Sotomayor then moved on to a topic that was the focus of considerable attention for the more liberal justices: whether Smith’s proposed rule would allow businesses to refuse to serve other groups protected by anti-discrimination laws. Sotomayor asked whether a designer could refuse to create wedding websites for interracial couples or for people with disabilities who want to marry.
Justice Ketanji Brown Jackson offered another hypothetical: the case of a shopping-mall photography business that wants to offer sepia-toned portraits with Santa Clause, evoking the 1946 classic “It’s a Wonderful Life” – but only for white children.
Waggoner countered that such a scenario would be different, and not protected by the First Amendment because the speaker’s objection “is not contained in” the photograph that the photographer would produce. But in any event, she continued, the Supreme Court’s First Amendment case law has protected speech that many people would regard as “vile.”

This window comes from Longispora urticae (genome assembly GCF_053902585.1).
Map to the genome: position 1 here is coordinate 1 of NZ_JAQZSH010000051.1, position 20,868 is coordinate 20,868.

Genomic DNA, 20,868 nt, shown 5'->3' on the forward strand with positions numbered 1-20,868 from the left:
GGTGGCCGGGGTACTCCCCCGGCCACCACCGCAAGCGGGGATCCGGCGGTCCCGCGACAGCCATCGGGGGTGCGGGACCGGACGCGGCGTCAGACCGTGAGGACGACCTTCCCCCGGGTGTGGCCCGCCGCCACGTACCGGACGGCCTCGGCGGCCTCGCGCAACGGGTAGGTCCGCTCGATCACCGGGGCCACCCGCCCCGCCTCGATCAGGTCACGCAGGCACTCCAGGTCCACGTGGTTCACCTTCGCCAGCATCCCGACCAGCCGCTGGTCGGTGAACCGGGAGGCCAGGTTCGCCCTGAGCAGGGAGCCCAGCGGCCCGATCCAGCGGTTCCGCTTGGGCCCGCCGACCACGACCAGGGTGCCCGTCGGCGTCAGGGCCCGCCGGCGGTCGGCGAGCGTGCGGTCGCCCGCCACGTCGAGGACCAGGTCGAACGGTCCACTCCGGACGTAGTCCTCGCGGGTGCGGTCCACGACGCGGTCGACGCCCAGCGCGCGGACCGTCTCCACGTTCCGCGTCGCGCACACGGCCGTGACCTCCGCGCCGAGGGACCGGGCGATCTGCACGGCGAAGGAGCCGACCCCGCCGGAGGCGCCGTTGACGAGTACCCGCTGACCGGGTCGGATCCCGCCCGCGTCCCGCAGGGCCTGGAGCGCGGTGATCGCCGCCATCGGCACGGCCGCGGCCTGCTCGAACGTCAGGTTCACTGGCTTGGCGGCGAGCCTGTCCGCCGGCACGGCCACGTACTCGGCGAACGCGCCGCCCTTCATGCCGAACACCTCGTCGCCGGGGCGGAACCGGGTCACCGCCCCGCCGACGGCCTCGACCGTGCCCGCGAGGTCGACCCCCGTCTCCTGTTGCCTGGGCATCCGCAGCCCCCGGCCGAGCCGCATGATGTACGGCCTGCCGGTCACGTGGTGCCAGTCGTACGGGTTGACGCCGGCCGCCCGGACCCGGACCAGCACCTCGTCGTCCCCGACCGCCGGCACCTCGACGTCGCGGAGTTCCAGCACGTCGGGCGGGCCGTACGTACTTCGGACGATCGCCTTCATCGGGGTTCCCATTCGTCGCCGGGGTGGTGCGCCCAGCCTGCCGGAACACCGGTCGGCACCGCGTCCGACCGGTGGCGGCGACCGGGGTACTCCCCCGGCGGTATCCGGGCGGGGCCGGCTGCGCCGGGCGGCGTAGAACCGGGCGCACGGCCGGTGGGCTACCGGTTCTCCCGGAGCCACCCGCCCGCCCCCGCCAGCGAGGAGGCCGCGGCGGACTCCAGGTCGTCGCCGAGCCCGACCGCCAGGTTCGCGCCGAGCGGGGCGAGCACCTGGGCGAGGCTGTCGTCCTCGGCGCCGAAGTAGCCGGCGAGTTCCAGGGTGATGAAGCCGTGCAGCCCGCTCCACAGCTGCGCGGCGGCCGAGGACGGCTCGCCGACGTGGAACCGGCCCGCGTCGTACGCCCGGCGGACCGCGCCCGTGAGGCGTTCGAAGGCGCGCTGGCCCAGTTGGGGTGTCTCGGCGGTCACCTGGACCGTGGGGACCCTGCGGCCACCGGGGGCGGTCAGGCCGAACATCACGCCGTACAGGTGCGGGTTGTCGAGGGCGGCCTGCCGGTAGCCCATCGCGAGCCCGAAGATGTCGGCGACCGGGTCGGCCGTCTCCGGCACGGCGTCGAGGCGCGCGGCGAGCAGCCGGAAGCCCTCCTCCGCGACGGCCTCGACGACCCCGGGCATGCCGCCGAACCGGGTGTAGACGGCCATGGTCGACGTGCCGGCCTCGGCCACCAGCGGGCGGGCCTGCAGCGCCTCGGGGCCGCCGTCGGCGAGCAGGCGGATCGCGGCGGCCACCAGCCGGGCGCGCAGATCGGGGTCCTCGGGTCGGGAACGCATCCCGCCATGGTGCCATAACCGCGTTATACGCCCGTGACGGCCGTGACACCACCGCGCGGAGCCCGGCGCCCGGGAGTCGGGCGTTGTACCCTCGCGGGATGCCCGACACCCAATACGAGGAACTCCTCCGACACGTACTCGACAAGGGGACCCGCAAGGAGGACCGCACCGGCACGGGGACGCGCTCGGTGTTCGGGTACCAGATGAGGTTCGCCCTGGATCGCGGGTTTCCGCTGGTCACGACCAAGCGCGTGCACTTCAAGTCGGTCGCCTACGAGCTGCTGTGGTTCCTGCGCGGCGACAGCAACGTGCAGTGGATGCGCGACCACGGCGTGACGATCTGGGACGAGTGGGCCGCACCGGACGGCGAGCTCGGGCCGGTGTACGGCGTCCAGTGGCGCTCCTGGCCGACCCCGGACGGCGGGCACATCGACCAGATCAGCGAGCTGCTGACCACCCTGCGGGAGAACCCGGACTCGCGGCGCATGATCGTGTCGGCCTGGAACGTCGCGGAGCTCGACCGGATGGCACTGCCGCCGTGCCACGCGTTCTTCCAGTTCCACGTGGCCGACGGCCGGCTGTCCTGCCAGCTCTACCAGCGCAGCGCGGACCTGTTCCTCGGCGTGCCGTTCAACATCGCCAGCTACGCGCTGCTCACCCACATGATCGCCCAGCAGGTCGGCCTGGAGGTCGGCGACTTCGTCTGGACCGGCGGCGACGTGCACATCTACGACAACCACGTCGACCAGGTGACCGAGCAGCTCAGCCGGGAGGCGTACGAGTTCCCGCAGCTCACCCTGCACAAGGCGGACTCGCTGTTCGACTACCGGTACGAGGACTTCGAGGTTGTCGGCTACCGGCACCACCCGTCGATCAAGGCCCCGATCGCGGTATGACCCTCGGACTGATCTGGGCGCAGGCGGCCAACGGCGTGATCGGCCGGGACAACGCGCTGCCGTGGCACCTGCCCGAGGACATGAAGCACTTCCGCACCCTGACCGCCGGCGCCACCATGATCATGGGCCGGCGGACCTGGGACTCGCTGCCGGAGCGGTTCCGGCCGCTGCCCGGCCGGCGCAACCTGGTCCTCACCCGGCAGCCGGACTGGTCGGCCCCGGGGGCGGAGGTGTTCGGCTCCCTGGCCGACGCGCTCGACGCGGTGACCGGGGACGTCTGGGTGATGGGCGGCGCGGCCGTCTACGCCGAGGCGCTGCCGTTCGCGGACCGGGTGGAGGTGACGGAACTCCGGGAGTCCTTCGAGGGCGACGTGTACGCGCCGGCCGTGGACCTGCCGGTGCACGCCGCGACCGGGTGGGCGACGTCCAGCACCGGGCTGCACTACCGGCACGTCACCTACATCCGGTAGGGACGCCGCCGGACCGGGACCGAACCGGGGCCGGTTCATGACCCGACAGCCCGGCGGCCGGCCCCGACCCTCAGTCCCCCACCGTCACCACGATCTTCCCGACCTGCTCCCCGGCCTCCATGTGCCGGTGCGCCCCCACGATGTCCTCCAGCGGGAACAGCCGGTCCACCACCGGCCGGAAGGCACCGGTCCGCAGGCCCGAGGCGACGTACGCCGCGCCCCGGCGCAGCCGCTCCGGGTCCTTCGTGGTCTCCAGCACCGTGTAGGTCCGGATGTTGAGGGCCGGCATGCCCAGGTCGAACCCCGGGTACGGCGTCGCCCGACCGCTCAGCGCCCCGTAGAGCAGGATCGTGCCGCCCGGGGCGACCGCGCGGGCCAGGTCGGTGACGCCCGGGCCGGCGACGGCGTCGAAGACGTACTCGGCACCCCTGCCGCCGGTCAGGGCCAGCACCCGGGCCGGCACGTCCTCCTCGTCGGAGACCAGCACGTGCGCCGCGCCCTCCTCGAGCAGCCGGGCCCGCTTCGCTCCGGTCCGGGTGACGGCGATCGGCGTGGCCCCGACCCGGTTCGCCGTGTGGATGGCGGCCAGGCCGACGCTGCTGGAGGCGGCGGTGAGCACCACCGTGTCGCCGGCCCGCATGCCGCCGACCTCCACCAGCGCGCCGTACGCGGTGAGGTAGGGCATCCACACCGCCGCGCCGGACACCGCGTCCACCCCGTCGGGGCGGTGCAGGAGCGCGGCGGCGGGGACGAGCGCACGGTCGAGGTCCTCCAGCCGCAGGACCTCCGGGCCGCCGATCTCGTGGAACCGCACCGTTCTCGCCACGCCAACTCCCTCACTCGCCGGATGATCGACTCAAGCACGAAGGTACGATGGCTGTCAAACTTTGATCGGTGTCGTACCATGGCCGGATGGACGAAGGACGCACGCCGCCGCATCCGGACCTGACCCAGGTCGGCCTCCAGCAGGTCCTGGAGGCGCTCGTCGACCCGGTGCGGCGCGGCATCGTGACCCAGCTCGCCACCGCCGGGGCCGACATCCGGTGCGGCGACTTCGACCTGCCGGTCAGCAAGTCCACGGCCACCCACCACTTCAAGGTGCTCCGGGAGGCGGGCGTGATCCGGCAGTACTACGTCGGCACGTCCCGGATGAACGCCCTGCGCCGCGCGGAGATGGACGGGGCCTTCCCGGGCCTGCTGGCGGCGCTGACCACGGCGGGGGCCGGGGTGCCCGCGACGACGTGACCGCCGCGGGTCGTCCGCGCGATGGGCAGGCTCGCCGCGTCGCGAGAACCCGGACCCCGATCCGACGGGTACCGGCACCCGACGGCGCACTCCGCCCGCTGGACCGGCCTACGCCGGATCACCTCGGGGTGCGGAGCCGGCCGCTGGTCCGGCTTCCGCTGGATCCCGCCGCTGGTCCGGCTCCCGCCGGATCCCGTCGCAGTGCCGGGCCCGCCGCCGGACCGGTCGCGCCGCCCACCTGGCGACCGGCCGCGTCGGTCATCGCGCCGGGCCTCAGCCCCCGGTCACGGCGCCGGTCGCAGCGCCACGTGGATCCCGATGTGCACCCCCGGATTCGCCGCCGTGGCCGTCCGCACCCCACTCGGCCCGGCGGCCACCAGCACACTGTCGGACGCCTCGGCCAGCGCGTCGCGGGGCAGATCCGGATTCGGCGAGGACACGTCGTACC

Waggoner’s response did not seem to satisfy the liberal justices, but Justice Amy Coney Barrett was more receptive to Waggoner’s argument that Smith’s decision about whether to create a website was based on the message, rather than the people requesting it. She offered Waggoner two hypotheticals involving websites that would conflict with Smith’s beliefs about marriage. The first involved an opposite-sex couple who wanted their website to include a statement that they believe that concepts of gender are irrelevant to their relationship, and the second involved an opposite-sex couple who wanted to include the story of their relationship, which began while they were married to other people. In both of those cases, Waggoner agreed, Smith would decline to create the websites.